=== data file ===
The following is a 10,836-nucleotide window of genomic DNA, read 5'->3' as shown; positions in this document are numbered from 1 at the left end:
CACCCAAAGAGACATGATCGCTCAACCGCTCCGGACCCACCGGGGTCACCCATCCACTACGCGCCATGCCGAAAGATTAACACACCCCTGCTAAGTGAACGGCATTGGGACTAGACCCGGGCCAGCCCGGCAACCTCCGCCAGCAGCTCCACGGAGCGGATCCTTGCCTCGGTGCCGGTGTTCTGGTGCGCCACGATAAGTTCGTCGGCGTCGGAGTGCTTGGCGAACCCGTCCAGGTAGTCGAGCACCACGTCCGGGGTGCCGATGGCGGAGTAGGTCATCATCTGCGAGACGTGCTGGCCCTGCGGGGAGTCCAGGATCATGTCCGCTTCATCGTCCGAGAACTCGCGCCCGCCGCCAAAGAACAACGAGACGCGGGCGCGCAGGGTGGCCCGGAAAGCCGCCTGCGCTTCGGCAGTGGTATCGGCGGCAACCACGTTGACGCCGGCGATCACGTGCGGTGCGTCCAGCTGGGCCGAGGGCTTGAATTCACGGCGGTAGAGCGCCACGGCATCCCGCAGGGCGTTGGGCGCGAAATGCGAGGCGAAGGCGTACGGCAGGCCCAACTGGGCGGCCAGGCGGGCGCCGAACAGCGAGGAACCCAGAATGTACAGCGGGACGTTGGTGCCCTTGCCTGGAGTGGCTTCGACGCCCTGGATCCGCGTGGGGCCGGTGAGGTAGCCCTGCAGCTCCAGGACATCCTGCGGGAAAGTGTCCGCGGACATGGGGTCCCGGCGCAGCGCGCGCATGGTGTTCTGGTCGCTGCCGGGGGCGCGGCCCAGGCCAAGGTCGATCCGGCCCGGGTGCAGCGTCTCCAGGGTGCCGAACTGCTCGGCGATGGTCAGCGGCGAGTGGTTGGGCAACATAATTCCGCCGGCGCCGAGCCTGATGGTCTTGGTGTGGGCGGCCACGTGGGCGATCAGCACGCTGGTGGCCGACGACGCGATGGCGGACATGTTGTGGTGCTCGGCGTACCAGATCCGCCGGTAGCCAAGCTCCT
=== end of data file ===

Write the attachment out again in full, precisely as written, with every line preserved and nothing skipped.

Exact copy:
The following is a 10,836-nucleotide window of genomic DNA, read 5'->3' as shown; positions in this document are numbered from 1 at the left end:
CACCCAAAGAGACATGATCGCTCAACCGCTCCGGACCCACCGGGGTCACCCATCCACTACGCGCCATGCCGAAAGATTAACACACCCCTGCTAAGTGAACGGCATTGGGACTAGACCCGGGCCAGCCCGGCAACCTCCGCCAGCAGCTCCACGGAGCGGATCCTTGCCTCGGTGCCGGTGTTCTGGTGCGCCACGATAAGTTCGTCGGCGTCGGAGTGCTTGGCGAACCCGTCCAGGTAGTCGAGCACCACGTCCGGGGTGCCGATGGCGGAGTAGGTCATCATCTGCGAGACGTGCTGGCCCTGCGGGGAGTCCAGGATCATGTCCGCTTCATCGTCCGAGAACTCGCGCCCGCCGCCAAAGAACAACGAGACGCGGGCGCGCAGGGTGGCCCGGAAAGCCGCCTGCGCTTCGGCAGTGGTATCGGCGGCAACCACGTTGACGCCGGCGATCACGTGCGGTGCGTCCAGCTGGGCCGAGGGCTTGAATTCACGGCGGTAGAGCGCCACGGCATCCCGCAGGGCGTTGGGCGCGAAATGCGAGGCGAAGGCGTACGGCAGGCCCAACTGGGCGGCCAGGCGGGCGCCGAACAGCGAGGAACCCAGAATGTACAGCGGGACGTTGGTGCCCTTGCCTGGAGTGGCTTCGACGCCCTGGATCCGCGTGGGGCCGGTGAGGTAGCCCTGCAGCTCCAGGACATCCTGCGGGAAAGTGTCCGCGGACATGGGGTCCCGGCGCAGCGCGCGCATGGTGTTCTGGTCGCTGCCGGGGGCGCGGCCCAGGCCAAGGTCGATCCGGCCCGGGTGCAGCGTCTCCAGGGTGCCGAACTGCTCGGCGATGGTCAGCGGCGAGTGGTTGGGCAACATAATTCCGCCGGCGCCGAGCCTGATGGTCTTGGTGTGGGCGGCCACGTGGGCGATCAGCACGCTGGTGGCCGACGACGCGATGGCGGACATGTTGTGGTGCTCGGCGTACCAGATCCGCCGGTAGCCAAGCTCCT